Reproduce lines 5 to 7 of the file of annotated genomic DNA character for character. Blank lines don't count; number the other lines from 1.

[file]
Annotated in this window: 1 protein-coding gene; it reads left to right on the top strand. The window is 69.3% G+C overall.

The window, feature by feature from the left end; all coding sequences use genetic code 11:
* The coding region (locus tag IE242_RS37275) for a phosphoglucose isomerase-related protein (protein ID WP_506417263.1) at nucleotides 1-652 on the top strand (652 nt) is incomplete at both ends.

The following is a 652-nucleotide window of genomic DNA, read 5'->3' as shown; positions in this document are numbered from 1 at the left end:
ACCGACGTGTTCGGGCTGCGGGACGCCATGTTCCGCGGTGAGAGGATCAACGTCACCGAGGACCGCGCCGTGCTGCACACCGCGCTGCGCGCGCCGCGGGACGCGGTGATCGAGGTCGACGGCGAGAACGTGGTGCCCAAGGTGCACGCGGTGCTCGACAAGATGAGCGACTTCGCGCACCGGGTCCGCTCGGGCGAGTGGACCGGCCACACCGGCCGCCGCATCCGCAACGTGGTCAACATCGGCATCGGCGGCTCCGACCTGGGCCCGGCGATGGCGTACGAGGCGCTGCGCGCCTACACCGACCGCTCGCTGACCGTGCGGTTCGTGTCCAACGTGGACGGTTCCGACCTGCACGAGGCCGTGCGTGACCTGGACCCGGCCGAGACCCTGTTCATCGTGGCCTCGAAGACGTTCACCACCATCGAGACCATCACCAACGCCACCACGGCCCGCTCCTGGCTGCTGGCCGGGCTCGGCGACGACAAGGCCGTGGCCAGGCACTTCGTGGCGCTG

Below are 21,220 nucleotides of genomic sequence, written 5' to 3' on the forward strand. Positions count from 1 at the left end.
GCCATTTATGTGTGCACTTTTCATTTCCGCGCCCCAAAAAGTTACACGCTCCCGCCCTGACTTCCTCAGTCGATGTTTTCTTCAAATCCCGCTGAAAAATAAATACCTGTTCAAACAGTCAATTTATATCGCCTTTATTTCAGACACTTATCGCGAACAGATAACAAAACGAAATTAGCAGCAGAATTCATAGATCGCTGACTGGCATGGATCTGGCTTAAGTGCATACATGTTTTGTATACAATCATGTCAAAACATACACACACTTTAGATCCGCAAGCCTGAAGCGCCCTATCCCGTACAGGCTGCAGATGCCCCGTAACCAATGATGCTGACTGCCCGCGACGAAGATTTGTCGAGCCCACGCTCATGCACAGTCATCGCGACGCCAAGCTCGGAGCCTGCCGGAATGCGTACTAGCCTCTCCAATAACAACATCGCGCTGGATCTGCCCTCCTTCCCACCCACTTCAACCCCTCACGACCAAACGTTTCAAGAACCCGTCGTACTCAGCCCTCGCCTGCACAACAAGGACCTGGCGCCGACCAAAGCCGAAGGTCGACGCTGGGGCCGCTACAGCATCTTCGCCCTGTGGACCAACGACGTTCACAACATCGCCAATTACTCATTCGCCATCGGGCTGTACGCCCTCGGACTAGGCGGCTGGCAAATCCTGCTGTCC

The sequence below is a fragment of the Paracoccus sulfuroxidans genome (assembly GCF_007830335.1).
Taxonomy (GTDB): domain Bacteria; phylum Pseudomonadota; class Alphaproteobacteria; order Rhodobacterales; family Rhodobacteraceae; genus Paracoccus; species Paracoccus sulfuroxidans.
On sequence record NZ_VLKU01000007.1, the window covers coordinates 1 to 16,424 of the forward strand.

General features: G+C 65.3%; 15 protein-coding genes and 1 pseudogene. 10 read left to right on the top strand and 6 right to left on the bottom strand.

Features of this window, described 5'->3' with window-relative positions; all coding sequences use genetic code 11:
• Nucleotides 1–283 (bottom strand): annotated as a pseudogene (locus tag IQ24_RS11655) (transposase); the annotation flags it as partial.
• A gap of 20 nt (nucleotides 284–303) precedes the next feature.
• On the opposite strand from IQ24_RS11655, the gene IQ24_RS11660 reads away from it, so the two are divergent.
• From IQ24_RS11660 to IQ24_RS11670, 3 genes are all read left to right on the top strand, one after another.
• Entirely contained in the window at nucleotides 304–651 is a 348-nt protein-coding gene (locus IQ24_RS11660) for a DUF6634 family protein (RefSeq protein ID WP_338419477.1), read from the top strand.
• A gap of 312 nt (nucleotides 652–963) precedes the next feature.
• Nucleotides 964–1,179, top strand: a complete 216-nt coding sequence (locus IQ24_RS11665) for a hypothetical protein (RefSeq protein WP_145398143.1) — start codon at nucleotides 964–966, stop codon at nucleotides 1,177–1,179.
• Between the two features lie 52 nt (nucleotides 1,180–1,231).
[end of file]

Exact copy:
ACCGACGTGTTCGGGCTGCGGGACGCCATGTTCCGCGGTGAGAGGATCAACGTCACCGAGGACCGCGCCGTGCTGCACACCGCGCTGCGCGCGCCGCGGGACGCGGTGATCGAGGTCGACGGCGAGAACGTGGTGCCCAAGGTGCACGCGGTGCTCGACAAGATGAGCGACTTCGCGCACCGGGTCCGCTCGGGCGAGTGGACCGGCCACACCGGCCGCCGCATCCGCAACGTGGTCAACATCGGCATCGGCGGCTCCGACCTGGGCCCGGCGATGGCGTACGAGGCGCTGCGCGCCTACACCGACCGCTCGCTGACCGTGCGGTTCGTGTCCAACGTGGACGGTTCCGACCTGCACGAGGCCGTGCGTGACCTGGACCCGGCCGAGACCCTGTTCATCGTGGCCTCGAAGACGTTCACCACCATCGAGACCATCACCAACGCCACCACGGCCCGCTCCTGGCTGCTGGCCGGGCTCGGCGACGACAAGGCCGTGGCCAGGCACTTCGTGGCGCTG

Below are 21,220 nucleotides of genomic sequence, written 5' to 3' on the forward strand. Positions count from 1 at the left end.
GCCATTTATGTGTGCACTTTTCATTTCCGCGCCCCAAAAAGTTACACGCTCCCGCCCTGACTTCCTCAGTCGATGTTTTCTTCAAATCCCGCTGAAAAATAAATACCTGTTCAAACAGTCAATTTATATCGCCTTTATTTCAGACACTTATCGCGAACAGATAACAAAACGAAATTAGCAGCAGAATTCATAGATCGCTGACTGGCATGGATCTGGCTTAAGTGCATACATGTTTTGTATACAATCATGTCAAAACATACACACACTTTAGATCCGCAAGCCTGAAGCGCCCTATCCCGTACAGGCTGCAGATGCCCCGTAACCAATGATGCTGACTGCCCGCGACGAAGATTTGTCGAGCCCACGCTCATGCACAGTCATCGCGACGCCAAGCTCGGAGCCTGCCGGAATGCGTACTAGCCTCTCCAATAACAACATCGCGCTGGATCTGCCCTCCTTCCCACCCACTTCAACCCCTCACGACCAAACGTTTCAAGAACCCGTCGTACTCAGCCCTCGCCTGCACAACAAGGACCTGGCGCCGACCAAAGCCGAAGGTCGACGCTGGGGCCGCTACAGCATCTTCGCCCTGTGGACCAACGACGTTCACAACATCGCCAATTACTCATTCGCCATCGGGCTGTACGCCCTCGGACTAGGCGGCTGGCAAATCCTGCTGTCC